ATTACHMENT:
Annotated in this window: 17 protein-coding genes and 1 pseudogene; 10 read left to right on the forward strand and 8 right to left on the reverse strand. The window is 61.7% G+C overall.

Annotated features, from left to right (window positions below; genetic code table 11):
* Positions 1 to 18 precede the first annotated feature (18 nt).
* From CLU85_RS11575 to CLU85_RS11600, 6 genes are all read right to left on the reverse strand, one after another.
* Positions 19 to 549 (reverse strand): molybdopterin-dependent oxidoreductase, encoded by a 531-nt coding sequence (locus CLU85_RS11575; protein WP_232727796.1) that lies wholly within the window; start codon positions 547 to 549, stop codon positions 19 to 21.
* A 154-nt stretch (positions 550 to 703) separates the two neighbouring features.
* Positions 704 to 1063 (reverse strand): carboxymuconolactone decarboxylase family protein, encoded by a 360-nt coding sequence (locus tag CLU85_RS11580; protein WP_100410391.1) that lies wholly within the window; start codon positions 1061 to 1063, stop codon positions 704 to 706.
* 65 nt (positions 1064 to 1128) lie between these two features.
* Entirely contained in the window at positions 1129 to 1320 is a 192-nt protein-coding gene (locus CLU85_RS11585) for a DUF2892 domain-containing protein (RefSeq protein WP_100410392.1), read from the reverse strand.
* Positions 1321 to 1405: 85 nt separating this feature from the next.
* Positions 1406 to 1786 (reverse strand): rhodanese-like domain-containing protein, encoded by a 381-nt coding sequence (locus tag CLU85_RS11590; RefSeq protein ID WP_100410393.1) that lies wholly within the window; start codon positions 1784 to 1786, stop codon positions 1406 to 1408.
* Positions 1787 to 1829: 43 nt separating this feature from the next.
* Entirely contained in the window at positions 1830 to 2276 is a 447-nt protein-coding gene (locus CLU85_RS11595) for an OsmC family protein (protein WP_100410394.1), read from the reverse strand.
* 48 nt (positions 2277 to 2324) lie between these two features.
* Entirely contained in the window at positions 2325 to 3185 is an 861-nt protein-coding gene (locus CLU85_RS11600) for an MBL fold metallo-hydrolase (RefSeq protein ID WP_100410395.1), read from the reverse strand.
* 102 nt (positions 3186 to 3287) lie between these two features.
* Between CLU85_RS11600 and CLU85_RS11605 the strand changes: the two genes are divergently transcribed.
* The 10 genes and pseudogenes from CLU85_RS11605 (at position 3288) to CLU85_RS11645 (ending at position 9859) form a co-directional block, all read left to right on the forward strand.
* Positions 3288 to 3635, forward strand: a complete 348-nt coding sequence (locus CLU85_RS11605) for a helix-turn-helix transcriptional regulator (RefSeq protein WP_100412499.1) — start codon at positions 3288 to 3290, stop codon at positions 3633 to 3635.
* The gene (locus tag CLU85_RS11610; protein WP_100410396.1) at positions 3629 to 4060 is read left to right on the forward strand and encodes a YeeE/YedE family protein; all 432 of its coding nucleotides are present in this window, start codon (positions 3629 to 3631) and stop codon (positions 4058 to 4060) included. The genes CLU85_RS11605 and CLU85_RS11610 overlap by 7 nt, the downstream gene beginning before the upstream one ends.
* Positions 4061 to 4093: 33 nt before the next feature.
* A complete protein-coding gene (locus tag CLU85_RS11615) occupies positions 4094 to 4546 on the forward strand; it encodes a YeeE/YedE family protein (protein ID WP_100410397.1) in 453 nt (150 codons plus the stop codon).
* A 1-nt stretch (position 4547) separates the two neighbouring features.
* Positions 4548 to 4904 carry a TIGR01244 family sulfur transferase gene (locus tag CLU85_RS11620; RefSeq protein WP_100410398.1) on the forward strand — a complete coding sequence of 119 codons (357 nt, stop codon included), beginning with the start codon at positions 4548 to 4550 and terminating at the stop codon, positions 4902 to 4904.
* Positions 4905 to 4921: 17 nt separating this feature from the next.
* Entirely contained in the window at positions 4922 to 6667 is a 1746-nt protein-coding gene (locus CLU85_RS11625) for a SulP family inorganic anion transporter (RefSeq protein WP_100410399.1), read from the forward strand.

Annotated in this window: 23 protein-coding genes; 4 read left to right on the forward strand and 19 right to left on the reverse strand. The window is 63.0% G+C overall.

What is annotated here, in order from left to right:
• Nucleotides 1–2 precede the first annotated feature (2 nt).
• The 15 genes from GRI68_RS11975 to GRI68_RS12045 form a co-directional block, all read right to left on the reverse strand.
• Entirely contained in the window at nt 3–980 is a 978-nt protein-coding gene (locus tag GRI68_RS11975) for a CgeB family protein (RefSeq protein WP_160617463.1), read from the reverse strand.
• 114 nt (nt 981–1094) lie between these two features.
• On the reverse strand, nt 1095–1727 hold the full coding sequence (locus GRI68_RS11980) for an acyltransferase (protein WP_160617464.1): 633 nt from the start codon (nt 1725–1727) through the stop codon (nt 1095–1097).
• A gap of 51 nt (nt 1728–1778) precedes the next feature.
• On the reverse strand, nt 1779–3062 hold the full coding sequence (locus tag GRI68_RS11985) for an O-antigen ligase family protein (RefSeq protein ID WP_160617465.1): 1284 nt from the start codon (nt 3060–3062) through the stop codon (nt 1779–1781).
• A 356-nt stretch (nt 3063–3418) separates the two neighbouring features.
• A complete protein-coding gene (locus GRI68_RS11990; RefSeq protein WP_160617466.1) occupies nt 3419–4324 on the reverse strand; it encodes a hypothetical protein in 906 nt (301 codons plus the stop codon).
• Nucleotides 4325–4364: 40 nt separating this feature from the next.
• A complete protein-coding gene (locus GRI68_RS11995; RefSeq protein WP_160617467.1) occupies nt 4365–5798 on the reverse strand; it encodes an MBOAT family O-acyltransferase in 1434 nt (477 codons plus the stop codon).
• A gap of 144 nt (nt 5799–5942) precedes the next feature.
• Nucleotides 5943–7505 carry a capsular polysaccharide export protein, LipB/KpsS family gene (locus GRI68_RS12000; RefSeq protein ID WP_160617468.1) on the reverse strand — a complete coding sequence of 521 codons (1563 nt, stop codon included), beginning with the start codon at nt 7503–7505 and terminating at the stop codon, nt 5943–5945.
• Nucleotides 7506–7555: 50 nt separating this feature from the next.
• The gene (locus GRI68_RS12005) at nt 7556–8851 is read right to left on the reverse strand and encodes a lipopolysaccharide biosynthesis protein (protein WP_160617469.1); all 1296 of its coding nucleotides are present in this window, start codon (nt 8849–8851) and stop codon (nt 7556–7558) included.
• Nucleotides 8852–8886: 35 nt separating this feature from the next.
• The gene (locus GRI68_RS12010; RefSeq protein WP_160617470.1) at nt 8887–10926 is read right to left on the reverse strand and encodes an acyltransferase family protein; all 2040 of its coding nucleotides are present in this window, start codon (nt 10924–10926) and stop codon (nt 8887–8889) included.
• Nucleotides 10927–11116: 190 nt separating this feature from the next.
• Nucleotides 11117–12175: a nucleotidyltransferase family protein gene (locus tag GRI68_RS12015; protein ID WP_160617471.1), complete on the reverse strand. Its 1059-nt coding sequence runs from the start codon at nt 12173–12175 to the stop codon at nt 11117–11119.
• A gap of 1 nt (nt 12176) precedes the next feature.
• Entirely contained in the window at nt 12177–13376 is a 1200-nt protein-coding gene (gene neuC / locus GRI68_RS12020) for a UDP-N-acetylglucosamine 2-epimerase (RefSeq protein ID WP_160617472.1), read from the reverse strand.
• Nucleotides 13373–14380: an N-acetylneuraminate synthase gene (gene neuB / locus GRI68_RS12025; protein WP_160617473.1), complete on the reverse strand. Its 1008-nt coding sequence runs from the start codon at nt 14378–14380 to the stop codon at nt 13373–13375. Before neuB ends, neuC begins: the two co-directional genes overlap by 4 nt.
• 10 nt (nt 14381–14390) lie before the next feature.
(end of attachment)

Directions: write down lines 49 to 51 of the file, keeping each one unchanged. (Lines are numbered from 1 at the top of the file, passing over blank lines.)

• Entirely contained in the window at nt 12177–13376 is a 1200-nt protein-coding gene (gene neuC / locus GRI68_RS12020) for a UDP-N-acetylglucosamine 2-epimerase (RefSeq protein ID WP_160617472.1), read from the reverse strand.
• Nucleotides 13373–14380: an N-acetylneuraminate synthase gene (gene neuB / locus GRI68_RS12025; protein WP_160617473.1), complete on the reverse strand. Its 1008-nt coding sequence runs from the start codon at nt 14378–14380 to the stop codon at nt 13373–13375. Before neuB ends, neuC begins: the two co-directional genes overlap by 4 nt.
• 10 nt (nt 14381–14390) lie before the next feature.